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One template for formulating a clinical question is the PICO model developed by WS Richardson. According to Richardson (1995) the question should be phrased to facilitate searching for a precise answer. To achieve these aims it has been proposed that the question must be complete and composed of all 4 parts of its anatomy:
the patient, problem, or population being addressed
How would you describe a group of patients similar to yours? May include the primary problem, disease, or co-existing conditions, gender, age or race.
the intervention or exposure being considered
What is the intervention or treatment being considered for this patient or problem? This may be a treatment, therapy, or product/protocol recommendation.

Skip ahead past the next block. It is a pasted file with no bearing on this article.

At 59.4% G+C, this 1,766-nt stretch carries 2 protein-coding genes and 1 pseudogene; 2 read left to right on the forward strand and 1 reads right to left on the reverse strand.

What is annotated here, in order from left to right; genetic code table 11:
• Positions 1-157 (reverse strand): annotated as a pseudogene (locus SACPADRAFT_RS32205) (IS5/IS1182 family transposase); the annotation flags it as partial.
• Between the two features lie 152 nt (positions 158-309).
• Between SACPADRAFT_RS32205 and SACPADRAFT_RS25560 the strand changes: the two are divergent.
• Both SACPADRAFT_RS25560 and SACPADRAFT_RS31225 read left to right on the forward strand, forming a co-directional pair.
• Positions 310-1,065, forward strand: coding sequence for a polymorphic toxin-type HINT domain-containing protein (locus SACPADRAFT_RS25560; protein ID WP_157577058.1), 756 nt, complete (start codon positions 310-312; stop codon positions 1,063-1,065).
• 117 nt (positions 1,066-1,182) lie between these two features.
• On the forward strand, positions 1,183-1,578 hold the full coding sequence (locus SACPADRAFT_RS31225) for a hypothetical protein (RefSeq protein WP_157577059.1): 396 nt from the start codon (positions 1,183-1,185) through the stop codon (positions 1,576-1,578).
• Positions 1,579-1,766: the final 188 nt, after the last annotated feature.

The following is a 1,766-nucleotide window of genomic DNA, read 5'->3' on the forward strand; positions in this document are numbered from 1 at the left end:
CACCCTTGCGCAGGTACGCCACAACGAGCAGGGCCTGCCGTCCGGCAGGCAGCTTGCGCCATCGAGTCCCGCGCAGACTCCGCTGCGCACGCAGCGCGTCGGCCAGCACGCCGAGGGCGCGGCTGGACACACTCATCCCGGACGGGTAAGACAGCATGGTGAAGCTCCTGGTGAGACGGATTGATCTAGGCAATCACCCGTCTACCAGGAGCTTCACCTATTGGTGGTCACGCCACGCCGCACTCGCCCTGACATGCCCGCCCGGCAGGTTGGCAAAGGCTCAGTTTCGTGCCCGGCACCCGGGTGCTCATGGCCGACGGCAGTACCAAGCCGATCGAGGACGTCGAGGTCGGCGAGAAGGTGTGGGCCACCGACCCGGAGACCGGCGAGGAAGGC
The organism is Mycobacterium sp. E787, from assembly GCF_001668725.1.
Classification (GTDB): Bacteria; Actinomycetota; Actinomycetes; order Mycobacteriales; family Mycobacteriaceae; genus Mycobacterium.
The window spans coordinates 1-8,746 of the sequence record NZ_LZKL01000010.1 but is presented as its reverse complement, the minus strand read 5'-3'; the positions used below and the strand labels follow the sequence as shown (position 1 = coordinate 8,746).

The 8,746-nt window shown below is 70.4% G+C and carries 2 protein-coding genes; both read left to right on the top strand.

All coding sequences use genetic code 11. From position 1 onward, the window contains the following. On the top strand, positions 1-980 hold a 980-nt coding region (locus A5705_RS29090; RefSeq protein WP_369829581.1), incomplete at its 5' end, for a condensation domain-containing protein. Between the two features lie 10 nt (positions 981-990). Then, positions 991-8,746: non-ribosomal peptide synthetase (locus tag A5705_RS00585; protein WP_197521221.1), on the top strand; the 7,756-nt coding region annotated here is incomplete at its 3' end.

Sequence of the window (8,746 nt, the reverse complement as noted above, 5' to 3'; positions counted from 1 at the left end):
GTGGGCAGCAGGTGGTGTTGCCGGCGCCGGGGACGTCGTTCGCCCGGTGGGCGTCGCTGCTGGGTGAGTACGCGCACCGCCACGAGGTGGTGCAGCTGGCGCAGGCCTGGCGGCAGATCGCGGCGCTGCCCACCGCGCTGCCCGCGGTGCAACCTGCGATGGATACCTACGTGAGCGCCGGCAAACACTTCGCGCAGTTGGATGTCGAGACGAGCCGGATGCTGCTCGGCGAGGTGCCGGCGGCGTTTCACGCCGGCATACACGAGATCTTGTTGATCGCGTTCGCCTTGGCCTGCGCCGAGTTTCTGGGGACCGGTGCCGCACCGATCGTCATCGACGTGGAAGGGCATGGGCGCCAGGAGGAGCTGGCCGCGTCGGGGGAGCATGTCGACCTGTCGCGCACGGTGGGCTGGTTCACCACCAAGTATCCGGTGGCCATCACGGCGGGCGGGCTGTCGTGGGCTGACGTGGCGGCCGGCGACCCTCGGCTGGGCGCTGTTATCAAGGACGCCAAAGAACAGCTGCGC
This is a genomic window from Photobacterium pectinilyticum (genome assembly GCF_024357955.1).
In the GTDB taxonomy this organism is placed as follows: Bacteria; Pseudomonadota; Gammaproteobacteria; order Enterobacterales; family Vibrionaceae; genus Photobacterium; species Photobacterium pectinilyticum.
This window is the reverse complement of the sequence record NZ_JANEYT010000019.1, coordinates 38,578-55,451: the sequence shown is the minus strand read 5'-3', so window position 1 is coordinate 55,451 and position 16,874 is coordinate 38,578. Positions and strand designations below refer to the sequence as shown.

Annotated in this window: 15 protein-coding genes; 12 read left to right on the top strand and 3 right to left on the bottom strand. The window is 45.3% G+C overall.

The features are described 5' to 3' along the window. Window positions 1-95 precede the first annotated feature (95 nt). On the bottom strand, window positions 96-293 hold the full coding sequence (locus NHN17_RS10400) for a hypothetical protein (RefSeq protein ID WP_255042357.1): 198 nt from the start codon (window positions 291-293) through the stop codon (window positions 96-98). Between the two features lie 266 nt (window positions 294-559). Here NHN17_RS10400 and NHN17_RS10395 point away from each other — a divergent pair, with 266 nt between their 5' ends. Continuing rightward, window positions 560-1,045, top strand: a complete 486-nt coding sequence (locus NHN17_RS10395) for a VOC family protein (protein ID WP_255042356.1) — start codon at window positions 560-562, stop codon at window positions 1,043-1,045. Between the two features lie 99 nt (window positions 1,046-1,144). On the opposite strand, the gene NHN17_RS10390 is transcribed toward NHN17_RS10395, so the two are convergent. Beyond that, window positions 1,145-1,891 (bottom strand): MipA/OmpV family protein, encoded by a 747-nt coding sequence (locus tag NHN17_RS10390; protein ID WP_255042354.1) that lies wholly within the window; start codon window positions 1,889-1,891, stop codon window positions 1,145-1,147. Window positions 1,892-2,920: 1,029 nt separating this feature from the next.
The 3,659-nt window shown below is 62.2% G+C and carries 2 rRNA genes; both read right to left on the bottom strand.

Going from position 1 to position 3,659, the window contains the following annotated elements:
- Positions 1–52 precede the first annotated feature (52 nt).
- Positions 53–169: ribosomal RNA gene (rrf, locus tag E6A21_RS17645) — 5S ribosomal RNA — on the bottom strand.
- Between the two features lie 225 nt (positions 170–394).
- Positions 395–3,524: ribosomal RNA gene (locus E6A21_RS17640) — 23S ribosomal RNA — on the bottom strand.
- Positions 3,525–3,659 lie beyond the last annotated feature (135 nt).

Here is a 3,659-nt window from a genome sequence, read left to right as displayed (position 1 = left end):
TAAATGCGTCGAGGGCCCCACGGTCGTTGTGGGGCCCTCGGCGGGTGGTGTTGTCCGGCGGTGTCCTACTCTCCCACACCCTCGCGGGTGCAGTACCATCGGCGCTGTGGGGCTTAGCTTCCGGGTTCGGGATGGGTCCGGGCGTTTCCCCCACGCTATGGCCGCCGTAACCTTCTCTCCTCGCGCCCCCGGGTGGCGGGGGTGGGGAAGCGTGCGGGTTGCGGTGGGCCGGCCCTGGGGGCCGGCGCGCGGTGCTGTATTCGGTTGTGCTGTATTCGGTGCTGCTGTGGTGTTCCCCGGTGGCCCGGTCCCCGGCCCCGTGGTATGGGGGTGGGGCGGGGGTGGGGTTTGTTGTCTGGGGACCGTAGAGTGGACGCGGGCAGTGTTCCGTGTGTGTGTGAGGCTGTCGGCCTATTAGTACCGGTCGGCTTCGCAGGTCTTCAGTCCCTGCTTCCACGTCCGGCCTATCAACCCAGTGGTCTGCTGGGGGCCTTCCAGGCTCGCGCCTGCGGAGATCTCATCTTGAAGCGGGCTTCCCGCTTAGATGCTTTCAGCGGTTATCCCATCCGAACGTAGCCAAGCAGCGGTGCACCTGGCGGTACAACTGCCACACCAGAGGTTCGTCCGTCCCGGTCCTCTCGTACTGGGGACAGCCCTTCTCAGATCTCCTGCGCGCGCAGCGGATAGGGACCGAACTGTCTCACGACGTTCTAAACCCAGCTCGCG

the comparison intervention or exposure, if relevant
What is the main alternative to compare with the intervention? Are you trying to decide between two drugs, a drug and no medication or placebo, or two diagnostic tests? Your clinical question may not always have a specific comparison.
the clinical outcome of interest
What can you hope to accomplish, measure, improve or affect? What are you trying to do for the patient? Relieve or eliminate the symptoms? Reduce the number of adverse events? Improve function or test scores?
Additional questions to ask
What type of question are you asking?- Diagnosis, Etiology/harm, Therapy, Prognosis, Prevention
What type of study do you want to find?-What would be the best study design/methodology?
Additional questions to ask concerning study designs
In addition to PICO, there are two additional questions that are helpful: 1) What type of question are you asking? Determining this will help you answer 2) What type of study do you want to find? Use the chart below to guide you.